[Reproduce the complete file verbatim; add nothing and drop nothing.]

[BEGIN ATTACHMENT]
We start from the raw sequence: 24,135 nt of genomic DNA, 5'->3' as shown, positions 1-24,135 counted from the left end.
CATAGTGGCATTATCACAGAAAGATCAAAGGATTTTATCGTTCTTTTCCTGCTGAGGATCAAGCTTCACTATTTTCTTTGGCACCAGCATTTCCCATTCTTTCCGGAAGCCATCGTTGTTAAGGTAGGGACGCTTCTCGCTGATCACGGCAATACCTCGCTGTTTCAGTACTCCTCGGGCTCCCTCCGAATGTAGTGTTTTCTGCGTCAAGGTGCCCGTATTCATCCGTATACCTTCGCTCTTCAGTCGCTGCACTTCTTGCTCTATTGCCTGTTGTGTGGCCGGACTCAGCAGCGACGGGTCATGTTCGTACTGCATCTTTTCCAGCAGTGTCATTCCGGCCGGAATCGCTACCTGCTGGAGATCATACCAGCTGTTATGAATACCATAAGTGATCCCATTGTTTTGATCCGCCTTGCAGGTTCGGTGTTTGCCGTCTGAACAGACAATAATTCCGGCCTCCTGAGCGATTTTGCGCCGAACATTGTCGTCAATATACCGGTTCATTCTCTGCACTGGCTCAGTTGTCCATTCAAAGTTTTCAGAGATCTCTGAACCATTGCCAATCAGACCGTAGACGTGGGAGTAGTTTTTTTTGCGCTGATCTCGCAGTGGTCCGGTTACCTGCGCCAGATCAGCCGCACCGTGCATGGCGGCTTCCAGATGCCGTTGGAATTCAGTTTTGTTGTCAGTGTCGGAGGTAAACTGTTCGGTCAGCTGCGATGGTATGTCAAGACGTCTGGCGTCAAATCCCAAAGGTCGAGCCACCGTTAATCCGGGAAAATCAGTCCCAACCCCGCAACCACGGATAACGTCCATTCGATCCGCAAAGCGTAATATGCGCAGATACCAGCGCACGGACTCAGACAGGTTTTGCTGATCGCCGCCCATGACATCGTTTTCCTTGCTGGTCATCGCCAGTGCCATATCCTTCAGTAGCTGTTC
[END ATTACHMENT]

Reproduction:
We start from the raw sequence: 24,135 nt of genomic DNA, 5'->3' as shown, positions 1-24,135 counted from the left end.
CATAGTGGCATTATCACAGAAAGATCAAAGGATTTTATCGTTCTTTTCCTGCTGAGGATCAAGCTTCACTATTTTCTTTGGCACCAGCATTTCCCATTCTTTCCGGAAGCCATCGTTGTTAAGGTAGGGACGCTTCTCGCTGATCACGGCAATACCTCGCTGTTTCAGTACTCCTCGGGCTCCCTCCGAATGTAGTGTTTTCTGCGTCAAGGTGCCCGTATTCATCCGTATACCTTCGCTCTTCAGTCGCTGCACTTCTTGCTCTATTGCCTGTTGTGTGGCCGGACTCAGCAGCGACGGGTCATGTTCGTACTGCATCTTTTCCAGCAGTGTCATTCCGGCCGGAATCGCTACCTGCTGGAGATCATACCAGCTGTTATGAATACCATAAGTGATCCCATTGTTTTGATCCGCCTTGCAGGTTCGGTGTTTGCCGTCTGAACAGACAATAATTCCGGCCTCCTGAGCGATTTTGCGCCGAACATTGTCGTCAATATACCGGTTCATTCTCTGCACTGGCTCAGTTGTCCATTCAAAGTTTTCAGAGATCTCTGAACCATTGCCAATCAGACCGTAGACGTGGGAGTAGTTTTTTTTGCGCTGATCTCGCAGTGGTCCGGTTACCTGCGCCAGATCAGCCGCACCGTGCATGGCGGCTTCCAGATGCCGTTGGAATTCAGTTTTGTTGTCAGTGTCGGAGGTAAACTGTTCGGTCAGCTGCGATGGTATGTCAAGACGTCTGGCGTCAAATCCCAAAGGTCGAGCCACCGTTAATCCGGGAAAATCAGTCCCAACCCCGCAACCACGGATAACGTCCATTCGATCCGCAAAGCGTAATATGCGCAGATACCAGCGCACGGACTCAGACAGGTTTTGCTGATCGCCGCCCATGACATCGTTTTCCTTGCTGGTCATCGCCAGTGCCATATCCTTCAGTAGCTGTTC